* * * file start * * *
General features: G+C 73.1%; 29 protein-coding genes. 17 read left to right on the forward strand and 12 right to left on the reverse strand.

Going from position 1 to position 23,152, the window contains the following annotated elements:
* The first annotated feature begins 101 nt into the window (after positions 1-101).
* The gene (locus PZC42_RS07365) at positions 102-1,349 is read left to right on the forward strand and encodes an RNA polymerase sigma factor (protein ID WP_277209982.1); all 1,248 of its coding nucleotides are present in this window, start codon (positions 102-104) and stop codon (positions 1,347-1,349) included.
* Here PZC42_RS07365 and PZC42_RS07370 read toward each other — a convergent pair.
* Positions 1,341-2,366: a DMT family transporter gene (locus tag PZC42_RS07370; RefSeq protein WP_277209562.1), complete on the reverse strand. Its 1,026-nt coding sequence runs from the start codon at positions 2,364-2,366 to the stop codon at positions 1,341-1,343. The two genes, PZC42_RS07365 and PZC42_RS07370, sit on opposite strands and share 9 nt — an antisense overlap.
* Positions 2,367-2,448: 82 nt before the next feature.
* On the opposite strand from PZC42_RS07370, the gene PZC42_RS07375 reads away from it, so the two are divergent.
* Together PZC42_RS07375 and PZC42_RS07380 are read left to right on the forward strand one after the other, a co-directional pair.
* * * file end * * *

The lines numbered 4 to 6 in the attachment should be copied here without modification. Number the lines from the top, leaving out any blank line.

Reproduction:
* The gene (locus PZC42_RS07365) at positions 102-1,349 is read left to right on the forward strand and encodes an RNA polymerase sigma factor (protein ID WP_277209982.1); all 1,248 of its coding nucleotides are present in this window, start codon (positions 102-104) and stop codon (positions 1,347-1,349) included.
* Here PZC42_RS07365 and PZC42_RS07370 read toward each other — a convergent pair.
* Positions 1,341-2,366: a DMT family transporter gene (locus tag PZC42_RS07370; RefSeq protein WP_277209562.1), complete on the reverse strand. Its 1,026-nt coding sequence runs from the start codon at positions 2,364-2,366 to the stop codon at positions 1,341-1,343. The two genes, PZC42_RS07365 and PZC42_RS07370, sit on opposite strands and share 9 nt — an antisense overlap.